You should get legal advice as soon as possible from a family lawyer. You will qualify for legal aid (free legal advice and assistance) if you have no income or are on benefits. If you have a low income the legal adviser will calculate whether you qualify for legal aid or you have to pay towards your legal advice costs. If your income is too high you must decide whether you can afford to pay legal advice and representation privately or if you can apply for a court protection order yourself. When seeking advice from a legal adviser you will be given an appointment and you should take proof of your income with you (i.e. benefits book, letter from benefits agency, last 3 months’ payslips or a letter from anyone who is providing you with free accommodation and support.)
You can also obtain advice and information from Rights of Women on 020 7252 6577 (telephone) or 020 7490 2562 (textphone) on Tues/ Wed/ Thursdays from 2 – 4 pm and 7 – 9 pm, Fridays 12 to 2 pm) where free legal advice is provided by telephone by solicitors and barristers on family law issues. You can also obtain a Domestic Violence DIY Injunction handbook in English, Bengali, Gujarati, Hindi and Urdu from Rights for Women for £6.00 which shows you how to apply for a court protection order yourself.
If you live outside Ealing, you can also contact our helpline for further advice but if you live in the Ealing area or near our local area, you can seek our assistance in applying for court protection order.
Sanctuary Project/Sanctuary Scheme
Sanctuary Project/Sanctuary Scheme is a government introduced scheme that aims to make it possible for victims of domestic violence to remain in their home and feel safe.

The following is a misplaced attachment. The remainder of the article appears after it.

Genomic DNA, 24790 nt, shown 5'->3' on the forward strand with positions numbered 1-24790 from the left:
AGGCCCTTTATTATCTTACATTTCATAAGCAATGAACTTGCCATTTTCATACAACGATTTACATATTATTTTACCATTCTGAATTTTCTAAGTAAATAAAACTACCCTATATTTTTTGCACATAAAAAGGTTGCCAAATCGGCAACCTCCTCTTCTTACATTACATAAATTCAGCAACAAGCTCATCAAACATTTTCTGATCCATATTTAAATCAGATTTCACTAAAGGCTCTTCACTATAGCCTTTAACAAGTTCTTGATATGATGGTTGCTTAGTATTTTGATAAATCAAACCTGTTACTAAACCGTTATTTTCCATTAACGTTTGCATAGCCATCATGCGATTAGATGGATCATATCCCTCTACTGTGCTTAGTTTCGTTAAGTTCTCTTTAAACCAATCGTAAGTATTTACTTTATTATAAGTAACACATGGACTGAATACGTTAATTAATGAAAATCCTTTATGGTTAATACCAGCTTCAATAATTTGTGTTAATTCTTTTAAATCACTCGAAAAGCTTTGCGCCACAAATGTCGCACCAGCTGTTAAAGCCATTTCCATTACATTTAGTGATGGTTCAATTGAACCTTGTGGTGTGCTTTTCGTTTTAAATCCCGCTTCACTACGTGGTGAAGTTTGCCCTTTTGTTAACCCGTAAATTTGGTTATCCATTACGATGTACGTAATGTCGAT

Sanctuary Project/Sanctuary Scheme is a homelessness prevention initiative offered by a number of local authorities. They can offer you some or all of the following options to improve your safety and enable you to remain at home:
- A safety planning meeting with a specialist domestic violence adviser who can work with you to assess your needs and help you to decide whether the Sanctuary Project would help you.
- A quick and free change of locks.
- Quick (within hours) free additional home security measures such as window locks, fire-proof letter box, stronger doors.
- Adapting a room in your home so that in the event of your abuser breaking in you (and your children) can lock yourself into this “sanctuary room” and your abuser will not be able to break into the room. You can then use a telephone or emergency alarm system to call the local police for urgent assistance. This scheme is not means tested and may be offered to you whether you live in local authority, housing association or private (owned or rented) accommodation providing you have the permission of the landlord before making any structural adaptations.
This scheme helps to support women who have experienced domestic violence and wish to remain in their homes but it should not be seen as a guarantee of safety. You need to decide whether you will be safe when you go out of your home as well as whether you will be safe whilst at home. You should seek independent advice, preferably from a lawyer, housing advice or women’s advice centre if you need to discuss your safety needs.
- Who to contact in an emergency
- What is Domestic Violence?
- Leaving an abusive relationship
- If you have immigration problems and are in an abusive relationship
- If someone is threatening to take your child away from you or hurt your child
- If you or someone you know is being forced into a marriage
- Finding legal advisers